Adjudicators at your deposit protection scheme can investigate any dispute between you and your landlord on this – it’s a good idea to have evidence, including damage noted on an original inventory or photos, to back up your claims if you decide to dispute the landlord's decision. 


Do I have to pay for a professional cleaner?

Yes, if it says so in your tenancy agreement. Otherwise no, though you should leave your property in roughly the same condition that you found it, allowing for fair wear and tear.   

What next? 

Maybe you're buying. Maybe you're moving home for a bit. Otherwise it's back to the beginning

More questions? Tweet them to us at @CityMetric or email Barbara.speed@citymetric.com.

Want more of this stuff? Follow CityMetric on Twitter or Facebook.

 
 
 
 

Was the decline in Liverpool’s historic population really that unusual?

A view of Liverpool from Birkenhead. Image: Getty.

It is often reported that Liverpool’s population halved after the 1930s. But is this true? Or is it a myth?

Often, it’s simply assumed that it’s true. The end. Indeed, proud Londoner Lord Adonis – a leading proponent of the Liverpool-bypassing High Speed 2 railway, current chair of the National Infrastructure Commission, and generally a very influential person – stood on the stairs in Liverpool Town Hall in 2011 and said:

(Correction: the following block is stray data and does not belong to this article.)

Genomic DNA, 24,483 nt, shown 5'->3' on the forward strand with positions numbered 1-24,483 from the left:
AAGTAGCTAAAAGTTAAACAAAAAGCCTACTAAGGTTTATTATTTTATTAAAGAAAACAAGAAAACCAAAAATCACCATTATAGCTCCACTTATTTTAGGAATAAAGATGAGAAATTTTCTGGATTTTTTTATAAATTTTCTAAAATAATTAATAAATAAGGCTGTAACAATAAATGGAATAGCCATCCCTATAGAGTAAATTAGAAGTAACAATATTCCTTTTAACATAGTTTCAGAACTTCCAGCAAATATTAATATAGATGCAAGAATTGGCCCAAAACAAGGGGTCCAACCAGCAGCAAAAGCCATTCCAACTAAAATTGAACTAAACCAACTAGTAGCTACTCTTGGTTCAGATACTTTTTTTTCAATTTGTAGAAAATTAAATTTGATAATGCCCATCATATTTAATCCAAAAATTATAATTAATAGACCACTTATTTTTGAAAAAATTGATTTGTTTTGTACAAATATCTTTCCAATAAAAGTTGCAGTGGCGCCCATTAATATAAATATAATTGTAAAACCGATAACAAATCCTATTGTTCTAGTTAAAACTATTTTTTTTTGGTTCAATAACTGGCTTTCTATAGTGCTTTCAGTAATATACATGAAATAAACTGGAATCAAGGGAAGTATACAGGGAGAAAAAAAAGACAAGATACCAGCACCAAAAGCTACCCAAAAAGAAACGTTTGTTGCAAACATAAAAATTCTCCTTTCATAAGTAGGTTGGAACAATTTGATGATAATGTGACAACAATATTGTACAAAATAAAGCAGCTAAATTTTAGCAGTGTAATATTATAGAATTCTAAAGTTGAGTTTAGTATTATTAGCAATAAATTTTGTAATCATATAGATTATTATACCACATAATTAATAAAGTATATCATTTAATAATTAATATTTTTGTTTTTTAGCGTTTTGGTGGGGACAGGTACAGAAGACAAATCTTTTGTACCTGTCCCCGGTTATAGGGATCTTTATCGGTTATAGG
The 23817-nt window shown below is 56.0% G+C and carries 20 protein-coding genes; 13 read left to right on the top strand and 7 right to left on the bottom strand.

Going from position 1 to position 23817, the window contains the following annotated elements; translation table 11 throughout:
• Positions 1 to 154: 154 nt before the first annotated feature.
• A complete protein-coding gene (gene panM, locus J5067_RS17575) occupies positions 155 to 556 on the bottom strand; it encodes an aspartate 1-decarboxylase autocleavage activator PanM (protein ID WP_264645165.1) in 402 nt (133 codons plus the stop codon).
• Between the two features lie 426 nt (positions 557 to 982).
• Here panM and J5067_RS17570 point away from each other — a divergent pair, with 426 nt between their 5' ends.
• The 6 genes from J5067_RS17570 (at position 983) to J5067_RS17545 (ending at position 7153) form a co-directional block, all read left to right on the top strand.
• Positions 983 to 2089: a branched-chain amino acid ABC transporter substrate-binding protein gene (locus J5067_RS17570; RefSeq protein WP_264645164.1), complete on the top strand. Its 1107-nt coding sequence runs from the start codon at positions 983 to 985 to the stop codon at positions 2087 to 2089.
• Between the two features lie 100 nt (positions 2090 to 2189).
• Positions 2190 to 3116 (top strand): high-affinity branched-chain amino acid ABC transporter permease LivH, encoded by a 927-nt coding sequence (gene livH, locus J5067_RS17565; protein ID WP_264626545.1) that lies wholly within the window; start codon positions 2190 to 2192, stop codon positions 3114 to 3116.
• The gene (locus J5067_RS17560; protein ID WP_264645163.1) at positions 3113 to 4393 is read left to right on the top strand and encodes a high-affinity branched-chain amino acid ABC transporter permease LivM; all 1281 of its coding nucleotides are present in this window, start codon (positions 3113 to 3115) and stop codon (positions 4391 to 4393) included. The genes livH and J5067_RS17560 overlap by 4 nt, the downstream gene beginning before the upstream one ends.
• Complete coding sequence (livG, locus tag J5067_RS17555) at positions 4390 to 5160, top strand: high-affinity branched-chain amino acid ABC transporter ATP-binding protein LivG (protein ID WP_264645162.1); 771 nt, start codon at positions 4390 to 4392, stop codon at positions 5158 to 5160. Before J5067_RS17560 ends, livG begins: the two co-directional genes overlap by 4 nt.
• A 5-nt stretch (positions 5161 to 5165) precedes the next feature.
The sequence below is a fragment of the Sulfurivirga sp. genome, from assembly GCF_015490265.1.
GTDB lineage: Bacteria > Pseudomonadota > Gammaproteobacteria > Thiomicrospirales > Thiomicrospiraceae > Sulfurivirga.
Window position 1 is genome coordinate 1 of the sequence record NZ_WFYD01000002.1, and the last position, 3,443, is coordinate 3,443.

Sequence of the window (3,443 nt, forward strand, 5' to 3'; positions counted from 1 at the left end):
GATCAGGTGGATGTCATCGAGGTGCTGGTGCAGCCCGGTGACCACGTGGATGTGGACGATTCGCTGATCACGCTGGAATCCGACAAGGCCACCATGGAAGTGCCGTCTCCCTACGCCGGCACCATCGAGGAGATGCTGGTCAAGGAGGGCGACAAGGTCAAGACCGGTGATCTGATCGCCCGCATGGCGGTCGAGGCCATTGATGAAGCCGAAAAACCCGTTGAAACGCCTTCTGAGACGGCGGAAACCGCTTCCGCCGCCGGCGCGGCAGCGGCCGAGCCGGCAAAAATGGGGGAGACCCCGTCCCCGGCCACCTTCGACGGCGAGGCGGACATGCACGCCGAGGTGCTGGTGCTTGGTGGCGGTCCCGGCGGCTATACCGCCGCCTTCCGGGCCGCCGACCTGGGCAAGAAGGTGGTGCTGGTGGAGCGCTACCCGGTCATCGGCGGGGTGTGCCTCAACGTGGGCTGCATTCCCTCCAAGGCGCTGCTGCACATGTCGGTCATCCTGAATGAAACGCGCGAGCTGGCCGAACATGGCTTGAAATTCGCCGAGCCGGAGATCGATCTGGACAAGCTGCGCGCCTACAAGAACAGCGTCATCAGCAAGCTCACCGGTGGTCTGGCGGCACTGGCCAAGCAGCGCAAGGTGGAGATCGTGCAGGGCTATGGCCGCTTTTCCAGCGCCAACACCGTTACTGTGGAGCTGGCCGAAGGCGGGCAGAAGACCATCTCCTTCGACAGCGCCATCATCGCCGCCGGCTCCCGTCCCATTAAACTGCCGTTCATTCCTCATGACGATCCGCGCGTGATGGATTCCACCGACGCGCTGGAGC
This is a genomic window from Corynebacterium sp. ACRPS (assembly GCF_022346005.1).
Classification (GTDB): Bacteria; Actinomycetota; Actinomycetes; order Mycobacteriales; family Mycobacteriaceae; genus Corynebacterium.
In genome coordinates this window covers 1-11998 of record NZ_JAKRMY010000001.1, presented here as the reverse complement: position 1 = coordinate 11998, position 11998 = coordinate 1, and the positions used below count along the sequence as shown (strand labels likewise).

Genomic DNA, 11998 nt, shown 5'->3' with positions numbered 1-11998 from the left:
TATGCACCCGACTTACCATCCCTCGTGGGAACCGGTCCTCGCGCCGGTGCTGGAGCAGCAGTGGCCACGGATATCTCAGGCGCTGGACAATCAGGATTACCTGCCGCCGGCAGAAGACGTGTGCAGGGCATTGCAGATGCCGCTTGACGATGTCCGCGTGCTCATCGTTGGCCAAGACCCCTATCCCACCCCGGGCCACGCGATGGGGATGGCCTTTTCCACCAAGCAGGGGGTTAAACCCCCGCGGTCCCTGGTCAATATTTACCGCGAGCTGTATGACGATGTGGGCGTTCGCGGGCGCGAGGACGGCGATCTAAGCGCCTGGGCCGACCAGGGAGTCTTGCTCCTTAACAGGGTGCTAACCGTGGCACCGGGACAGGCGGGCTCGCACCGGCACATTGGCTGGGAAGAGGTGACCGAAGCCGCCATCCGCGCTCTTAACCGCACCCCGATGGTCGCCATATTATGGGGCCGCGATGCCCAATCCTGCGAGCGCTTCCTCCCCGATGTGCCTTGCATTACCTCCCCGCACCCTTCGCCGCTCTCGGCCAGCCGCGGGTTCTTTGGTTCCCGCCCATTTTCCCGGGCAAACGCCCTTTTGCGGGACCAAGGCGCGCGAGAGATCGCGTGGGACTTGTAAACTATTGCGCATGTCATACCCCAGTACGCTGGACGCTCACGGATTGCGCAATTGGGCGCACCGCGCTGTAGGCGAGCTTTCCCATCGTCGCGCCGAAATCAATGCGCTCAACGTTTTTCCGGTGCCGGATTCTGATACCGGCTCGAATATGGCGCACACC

“The population of Liverpool has nearly halved in the last 50 years.”

This raises two questions. Firstly, did the population of the City of Liverpool really nearly halve in the 50 year period to 2011? That’s easy to check using this University of Portsmouth website – so I did just that (even though I knew he was wrong anyway). In 2011, the population of the City of Liverpool was 466,415. Fifty years earlier, in 1961, it was 737,637, which equates to a 37 per cent drop. Oops!

In fact, the City of Liverpool’s peak population was recorded in the 1931 Census as 846,302. Its lowest subsequent figure was recorded in the 2001 Census as 439,428 – which represents a 48 per cent decline from the peak population, over a 70 year period.

Compare this to the population figures for the similarly sized City of Manchester. Its peak population also recorded in the 1931 Census as 748,729, and its lowest subsequent figure was also recorded in the 2001 Census, as 392,830. This also represents a 48 per cent decline from the peak population, over the same 70 year period.

So, as can be seen here, Liverpool is not a special case at all. Which makes me wonder why it is often singled out or portrayed as exceptional in this regard, in the media and, indeed, by some badly briefed politicians. Even London has a similar story to tell, and it is told rather well in this recent article by a Londoner, for the Museum of London. (Editor’s note: It’s one of mine.)